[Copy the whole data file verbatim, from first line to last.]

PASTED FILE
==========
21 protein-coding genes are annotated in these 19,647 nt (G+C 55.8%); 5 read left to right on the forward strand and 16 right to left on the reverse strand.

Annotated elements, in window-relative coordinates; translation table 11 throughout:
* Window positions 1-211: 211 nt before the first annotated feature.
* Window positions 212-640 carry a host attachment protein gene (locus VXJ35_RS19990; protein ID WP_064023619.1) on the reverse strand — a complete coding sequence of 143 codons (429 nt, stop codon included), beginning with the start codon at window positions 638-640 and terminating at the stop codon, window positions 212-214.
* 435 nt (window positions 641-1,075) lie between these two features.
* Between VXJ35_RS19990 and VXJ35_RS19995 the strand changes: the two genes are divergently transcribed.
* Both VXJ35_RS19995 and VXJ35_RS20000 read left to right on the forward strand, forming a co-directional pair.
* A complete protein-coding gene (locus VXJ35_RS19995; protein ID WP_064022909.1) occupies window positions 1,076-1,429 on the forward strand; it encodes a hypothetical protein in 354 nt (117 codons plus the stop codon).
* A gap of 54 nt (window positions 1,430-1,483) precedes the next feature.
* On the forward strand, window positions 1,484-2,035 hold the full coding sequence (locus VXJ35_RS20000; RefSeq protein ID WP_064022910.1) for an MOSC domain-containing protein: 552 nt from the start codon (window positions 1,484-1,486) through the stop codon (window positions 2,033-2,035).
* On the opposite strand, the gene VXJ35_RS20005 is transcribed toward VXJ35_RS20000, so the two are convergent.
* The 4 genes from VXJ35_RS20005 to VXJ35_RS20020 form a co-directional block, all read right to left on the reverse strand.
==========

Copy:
21 protein-coding genes are annotated in these 19,647 nt (G+C 55.8%); 5 read left to right on the forward strand and 16 right to left on the reverse strand.

Annotated elements, in window-relative coordinates; translation table 11 throughout:
* Window positions 1-211: 211 nt before the first annotated feature.
* Window positions 212-640 carry a host attachment protein gene (locus VXJ35_RS19990; protein ID WP_064023619.1) on the reverse strand — a complete coding sequence of 143 codons (429 nt, stop codon included), beginning with the start codon at window positions 638-640 and terminating at the stop codon, window positions 212-214.
* 435 nt (window positions 641-1,075) lie between these two features.
* Between VXJ35_RS19990 and VXJ35_RS19995 the strand changes: the two genes are divergently transcribed.
* Both VXJ35_RS19995 and VXJ35_RS20000 read left to right on the forward strand, forming a co-directional pair.
* A complete protein-coding gene (locus VXJ35_RS19995; protein ID WP_064022909.1) occupies window positions 1,076-1,429 on the forward strand; it encodes a hypothetical protein in 354 nt (117 codons plus the stop codon).
* A gap of 54 nt (window positions 1,430-1,483) precedes the next feature.
* On the forward strand, window positions 1,484-2,035 hold the full coding sequence (locus VXJ35_RS20000; RefSeq protein ID WP_064022910.1) for an MOSC domain-containing protein: 552 nt from the start codon (window positions 1,484-1,486) through the stop codon (window positions 2,033-2,035).
* On the opposite strand, the gene VXJ35_RS20005 is transcribed toward VXJ35_RS20000, so the two are convergent.
* The 4 genes from VXJ35_RS20005 to VXJ35_RS20020 form a co-directional block, all read right to left on the reverse strand.